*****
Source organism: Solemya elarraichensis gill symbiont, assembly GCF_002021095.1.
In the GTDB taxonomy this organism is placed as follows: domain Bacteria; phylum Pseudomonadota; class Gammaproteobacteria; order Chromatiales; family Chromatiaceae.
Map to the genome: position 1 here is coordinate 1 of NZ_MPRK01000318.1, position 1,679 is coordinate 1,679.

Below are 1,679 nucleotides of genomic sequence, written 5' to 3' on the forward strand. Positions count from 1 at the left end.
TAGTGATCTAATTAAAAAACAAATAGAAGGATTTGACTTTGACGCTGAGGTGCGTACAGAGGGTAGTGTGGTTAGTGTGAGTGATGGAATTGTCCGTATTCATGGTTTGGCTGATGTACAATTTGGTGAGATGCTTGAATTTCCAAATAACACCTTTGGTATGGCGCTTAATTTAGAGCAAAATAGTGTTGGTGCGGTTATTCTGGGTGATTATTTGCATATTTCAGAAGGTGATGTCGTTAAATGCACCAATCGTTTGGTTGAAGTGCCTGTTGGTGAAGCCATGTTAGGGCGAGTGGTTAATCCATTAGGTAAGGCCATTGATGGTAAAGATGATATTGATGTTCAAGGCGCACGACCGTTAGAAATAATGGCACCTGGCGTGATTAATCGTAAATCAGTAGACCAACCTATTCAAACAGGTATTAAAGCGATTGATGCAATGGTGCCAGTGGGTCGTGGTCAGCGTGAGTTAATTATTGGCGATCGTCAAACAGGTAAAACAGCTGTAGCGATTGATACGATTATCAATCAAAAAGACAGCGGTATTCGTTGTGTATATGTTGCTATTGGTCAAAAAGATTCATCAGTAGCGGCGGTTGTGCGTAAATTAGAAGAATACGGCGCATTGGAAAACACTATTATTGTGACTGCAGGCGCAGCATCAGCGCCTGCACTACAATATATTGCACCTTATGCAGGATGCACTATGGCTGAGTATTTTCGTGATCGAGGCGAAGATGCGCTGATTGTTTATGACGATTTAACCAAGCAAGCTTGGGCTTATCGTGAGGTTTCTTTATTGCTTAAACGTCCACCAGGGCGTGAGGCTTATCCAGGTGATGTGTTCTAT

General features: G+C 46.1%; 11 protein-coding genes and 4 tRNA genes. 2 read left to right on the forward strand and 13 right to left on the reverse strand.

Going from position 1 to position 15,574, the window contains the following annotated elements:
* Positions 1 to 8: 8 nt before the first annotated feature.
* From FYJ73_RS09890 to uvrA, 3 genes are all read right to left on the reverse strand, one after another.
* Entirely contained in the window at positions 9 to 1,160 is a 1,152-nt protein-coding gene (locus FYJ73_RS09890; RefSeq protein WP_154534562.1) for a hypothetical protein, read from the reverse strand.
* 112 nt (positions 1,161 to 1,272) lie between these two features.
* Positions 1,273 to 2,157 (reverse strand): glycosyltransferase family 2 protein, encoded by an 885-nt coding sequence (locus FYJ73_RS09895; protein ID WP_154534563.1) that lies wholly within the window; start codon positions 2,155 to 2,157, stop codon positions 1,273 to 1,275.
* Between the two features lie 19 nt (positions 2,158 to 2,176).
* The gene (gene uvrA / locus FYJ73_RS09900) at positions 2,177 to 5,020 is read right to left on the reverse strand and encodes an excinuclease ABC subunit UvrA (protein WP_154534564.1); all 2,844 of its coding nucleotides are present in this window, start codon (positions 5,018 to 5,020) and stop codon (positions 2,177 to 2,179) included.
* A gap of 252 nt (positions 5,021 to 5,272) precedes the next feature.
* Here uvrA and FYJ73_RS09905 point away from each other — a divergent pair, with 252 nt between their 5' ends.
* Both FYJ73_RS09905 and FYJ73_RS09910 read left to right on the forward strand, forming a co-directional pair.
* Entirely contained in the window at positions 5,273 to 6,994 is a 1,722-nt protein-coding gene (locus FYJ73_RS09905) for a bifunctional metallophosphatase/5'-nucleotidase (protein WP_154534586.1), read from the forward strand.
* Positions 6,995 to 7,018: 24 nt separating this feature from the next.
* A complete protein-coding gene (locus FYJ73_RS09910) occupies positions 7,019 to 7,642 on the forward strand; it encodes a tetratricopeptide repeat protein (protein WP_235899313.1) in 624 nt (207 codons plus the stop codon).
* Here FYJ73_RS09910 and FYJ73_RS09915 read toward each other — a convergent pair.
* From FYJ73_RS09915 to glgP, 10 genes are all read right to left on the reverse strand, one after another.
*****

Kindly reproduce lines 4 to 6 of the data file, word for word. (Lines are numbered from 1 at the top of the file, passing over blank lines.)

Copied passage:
Below are 1,679 nucleotides of genomic sequence, written 5' to 3' on the forward strand. Positions count from 1 at the left end.
TAGTGATCTAATTAAAAAACAAATAGAAGGATTTGACTTTGACGCTGAGGTGCGTACAGAGGGTAGTGTGGTTAGTGTGAGTGATGGAATTGTCCGTATTCATGGTTTGGCTGATGTACAATTTGGTGAGATGCTTGAATTTCCAAATAACACCTTTGGTATGGCGCTTAATTTAGAGCAAAATAGTGTTGGTGCGGTTATTCTGGGTGATTATTTGCATATTTCAGAAGGTGATGTCGTTAAATGCACCAATCGTTTGGTTGAAGTGCCTGTTGGTGAAGCCATGTTAGGGCGAGTGGTTAATCCATTAGGTAAGGCCATTGATGGTAAAGATGATATTGATGTTCAAGGCGCACGACCGTTAGAAATAATGGCACCTGGCGTGATTAATCGTAAATCAGTAGACCAACCTATTCAAACAGGTATTAAAGCGATTGATGCAATGGTGCCAGTGGGTCGTGGTCAGCGTGAGTTAATTATTGGCGATCGTCAAACAGGTAAAACAGCTGTAGCGATTGATACGATTATCAATCAAAAAGACAGCGGTATTCGTTGTGTATATGTTGCTATTGGTCAAAAAGATTCATCAGTAGCGGCGGTTGTGCGTAAATTAGAAGAATACGGCGCATTGGAAAACACTATTATTGTGACTGCAGGCGCAGCATCAGCGCCTGCACTACAATATATTGCACCTTATGCAGGATGCACTATGGCTGAGTATTTTCGTGATCGAGGCGAAGATGCGCTGATTGTTTATGACGATTTAACCAAGCAAGCTTGGGCTTATCGTGAGGTTTCTTTATTGCTTAAACGTCCACCAGGGCGTGAGGCTTATCCAGGTGATGTGTTCTAT

General features: G+C 46.1%; 11 protein-coding genes and 4 tRNA genes. 2 read left to right on the forward strand and 13 right to left on the reverse strand.